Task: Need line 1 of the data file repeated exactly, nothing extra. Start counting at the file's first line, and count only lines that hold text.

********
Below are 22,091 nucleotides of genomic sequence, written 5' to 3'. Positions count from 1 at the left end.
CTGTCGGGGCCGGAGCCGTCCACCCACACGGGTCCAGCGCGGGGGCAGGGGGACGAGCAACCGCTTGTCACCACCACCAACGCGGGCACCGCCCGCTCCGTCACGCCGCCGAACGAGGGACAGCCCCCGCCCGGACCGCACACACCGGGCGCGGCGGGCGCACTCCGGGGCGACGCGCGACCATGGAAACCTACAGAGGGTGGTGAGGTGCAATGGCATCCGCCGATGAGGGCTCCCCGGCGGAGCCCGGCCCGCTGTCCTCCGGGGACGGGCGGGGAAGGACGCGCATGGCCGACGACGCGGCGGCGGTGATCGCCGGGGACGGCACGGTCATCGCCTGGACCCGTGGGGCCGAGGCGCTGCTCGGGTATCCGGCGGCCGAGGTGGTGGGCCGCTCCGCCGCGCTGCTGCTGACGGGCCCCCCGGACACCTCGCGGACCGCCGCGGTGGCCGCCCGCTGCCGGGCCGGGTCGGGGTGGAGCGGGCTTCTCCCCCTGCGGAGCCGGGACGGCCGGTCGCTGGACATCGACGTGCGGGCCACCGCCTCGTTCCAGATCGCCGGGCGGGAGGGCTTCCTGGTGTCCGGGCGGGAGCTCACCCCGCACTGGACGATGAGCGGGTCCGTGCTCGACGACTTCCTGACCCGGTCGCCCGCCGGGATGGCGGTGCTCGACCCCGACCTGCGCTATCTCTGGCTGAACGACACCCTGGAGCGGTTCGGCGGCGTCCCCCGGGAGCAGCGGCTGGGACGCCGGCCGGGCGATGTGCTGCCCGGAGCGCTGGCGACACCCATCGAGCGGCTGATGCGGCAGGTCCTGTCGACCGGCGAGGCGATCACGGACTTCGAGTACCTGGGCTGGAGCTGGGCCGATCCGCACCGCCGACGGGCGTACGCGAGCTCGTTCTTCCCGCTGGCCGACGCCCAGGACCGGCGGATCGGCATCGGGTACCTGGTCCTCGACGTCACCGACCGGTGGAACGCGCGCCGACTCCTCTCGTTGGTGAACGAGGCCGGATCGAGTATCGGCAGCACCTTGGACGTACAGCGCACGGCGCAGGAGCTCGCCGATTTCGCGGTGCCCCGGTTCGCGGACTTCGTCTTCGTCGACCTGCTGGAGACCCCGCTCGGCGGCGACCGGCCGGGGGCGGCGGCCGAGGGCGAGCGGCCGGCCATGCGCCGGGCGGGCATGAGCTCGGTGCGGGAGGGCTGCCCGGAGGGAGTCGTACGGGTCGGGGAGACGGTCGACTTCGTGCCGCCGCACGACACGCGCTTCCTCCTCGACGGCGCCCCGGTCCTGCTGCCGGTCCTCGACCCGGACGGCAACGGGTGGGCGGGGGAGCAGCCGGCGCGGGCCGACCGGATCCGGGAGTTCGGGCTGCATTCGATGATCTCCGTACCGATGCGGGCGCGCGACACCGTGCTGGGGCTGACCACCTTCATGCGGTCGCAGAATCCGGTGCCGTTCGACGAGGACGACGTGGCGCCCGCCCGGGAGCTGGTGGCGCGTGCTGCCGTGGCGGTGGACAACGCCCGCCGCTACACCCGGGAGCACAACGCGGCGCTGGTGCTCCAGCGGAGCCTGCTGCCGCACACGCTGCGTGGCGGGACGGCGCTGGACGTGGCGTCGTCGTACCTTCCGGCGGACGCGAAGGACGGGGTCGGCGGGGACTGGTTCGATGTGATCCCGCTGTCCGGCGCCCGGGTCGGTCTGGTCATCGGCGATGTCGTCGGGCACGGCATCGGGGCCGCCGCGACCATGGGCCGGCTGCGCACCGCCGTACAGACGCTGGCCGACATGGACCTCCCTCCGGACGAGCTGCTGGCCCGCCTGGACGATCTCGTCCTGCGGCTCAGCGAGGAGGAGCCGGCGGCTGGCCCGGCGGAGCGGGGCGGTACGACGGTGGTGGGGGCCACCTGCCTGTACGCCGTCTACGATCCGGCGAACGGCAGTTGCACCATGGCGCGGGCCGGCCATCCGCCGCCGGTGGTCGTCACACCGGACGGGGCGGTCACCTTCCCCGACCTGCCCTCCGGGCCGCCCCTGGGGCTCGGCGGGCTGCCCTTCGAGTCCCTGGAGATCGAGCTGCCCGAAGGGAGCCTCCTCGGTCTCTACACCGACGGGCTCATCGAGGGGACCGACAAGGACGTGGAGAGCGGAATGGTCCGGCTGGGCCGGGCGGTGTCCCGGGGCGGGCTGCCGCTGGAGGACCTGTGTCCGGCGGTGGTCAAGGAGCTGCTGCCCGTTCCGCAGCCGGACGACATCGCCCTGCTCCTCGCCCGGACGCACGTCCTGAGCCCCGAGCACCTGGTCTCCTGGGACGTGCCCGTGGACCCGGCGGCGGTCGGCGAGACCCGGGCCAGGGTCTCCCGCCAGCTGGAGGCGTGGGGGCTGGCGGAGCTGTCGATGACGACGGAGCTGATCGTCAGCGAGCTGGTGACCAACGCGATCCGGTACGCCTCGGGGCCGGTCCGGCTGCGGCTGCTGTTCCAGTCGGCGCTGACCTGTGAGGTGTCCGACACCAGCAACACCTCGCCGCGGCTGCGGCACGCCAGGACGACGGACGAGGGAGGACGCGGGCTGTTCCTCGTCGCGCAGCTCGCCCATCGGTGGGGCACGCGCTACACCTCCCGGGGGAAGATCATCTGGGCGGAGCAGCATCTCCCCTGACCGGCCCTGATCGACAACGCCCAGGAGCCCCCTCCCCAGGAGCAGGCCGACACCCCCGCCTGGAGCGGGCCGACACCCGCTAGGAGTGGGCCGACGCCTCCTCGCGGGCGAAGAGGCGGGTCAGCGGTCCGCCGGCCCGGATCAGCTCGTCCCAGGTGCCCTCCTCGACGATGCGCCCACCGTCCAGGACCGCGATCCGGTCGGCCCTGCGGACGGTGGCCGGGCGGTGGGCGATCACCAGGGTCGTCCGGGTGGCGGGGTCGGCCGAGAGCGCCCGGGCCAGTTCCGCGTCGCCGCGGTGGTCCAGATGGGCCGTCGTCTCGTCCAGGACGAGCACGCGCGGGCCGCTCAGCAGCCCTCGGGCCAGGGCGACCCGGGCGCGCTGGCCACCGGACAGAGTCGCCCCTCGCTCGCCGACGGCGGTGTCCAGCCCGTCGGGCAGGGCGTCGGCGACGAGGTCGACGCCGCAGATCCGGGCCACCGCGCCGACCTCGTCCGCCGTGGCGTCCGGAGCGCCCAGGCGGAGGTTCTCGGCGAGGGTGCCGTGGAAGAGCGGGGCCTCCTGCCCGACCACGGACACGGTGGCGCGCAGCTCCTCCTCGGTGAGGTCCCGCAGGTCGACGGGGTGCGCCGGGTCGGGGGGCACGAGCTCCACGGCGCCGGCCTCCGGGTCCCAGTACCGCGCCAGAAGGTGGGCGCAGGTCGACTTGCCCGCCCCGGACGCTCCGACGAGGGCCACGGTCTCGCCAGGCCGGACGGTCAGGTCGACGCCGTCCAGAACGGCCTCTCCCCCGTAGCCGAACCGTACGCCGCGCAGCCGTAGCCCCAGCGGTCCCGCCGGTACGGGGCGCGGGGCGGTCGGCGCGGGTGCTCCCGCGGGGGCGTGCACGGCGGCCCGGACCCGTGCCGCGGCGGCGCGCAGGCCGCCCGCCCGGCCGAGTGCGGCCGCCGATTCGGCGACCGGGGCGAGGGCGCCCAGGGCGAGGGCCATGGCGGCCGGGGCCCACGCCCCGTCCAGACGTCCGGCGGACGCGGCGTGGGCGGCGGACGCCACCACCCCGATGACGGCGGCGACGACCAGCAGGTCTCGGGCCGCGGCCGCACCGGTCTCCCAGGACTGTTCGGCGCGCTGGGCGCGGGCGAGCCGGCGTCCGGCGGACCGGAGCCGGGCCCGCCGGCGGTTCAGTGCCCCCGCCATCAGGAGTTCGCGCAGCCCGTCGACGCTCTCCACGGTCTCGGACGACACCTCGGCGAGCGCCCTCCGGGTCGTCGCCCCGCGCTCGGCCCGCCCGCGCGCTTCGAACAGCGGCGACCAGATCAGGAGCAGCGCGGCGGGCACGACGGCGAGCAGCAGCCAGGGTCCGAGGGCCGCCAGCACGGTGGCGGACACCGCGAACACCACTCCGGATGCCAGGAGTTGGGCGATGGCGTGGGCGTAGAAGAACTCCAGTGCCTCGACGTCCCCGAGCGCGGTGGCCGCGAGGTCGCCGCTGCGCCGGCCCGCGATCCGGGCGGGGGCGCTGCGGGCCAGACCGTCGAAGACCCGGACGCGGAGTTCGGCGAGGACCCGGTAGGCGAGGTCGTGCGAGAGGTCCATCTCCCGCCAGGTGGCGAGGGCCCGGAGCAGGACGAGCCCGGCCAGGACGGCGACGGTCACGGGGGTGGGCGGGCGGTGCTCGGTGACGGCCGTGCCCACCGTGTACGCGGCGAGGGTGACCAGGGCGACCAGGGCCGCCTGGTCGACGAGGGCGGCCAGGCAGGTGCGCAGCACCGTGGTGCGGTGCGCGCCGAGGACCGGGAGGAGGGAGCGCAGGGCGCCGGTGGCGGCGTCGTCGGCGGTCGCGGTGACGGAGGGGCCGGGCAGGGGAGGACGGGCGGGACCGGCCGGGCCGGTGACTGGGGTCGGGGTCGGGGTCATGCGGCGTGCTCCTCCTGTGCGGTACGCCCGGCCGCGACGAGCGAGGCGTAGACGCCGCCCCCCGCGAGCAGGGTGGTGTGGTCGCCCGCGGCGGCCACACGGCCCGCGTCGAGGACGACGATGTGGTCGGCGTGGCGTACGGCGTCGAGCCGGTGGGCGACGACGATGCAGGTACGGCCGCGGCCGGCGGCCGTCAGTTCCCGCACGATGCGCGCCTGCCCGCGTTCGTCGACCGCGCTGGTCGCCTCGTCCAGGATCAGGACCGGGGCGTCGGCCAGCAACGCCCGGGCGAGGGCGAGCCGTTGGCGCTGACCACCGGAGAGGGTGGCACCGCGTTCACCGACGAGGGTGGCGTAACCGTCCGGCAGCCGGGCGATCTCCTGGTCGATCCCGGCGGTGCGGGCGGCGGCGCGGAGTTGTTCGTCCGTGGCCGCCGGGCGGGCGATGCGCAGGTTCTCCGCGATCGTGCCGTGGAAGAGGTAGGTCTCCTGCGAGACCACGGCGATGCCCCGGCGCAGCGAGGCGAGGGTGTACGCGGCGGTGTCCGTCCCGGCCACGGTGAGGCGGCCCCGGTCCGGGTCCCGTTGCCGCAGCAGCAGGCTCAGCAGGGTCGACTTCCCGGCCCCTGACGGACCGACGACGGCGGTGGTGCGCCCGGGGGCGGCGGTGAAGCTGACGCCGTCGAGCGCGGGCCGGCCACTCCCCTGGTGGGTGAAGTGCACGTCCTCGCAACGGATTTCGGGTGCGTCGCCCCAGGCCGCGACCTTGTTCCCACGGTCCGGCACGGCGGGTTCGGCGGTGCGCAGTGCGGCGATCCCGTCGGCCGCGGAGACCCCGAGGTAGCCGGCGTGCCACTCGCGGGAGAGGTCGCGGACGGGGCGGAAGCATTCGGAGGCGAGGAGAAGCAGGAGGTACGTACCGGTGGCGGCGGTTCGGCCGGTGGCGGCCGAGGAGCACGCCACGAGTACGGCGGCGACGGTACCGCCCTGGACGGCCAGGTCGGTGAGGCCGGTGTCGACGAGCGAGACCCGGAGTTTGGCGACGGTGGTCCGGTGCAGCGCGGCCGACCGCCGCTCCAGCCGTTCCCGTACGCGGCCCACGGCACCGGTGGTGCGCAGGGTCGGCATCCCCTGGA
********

Below are 22,091 nucleotides of genomic sequence, written 5' to 3'. Positions count from 1 at the left end.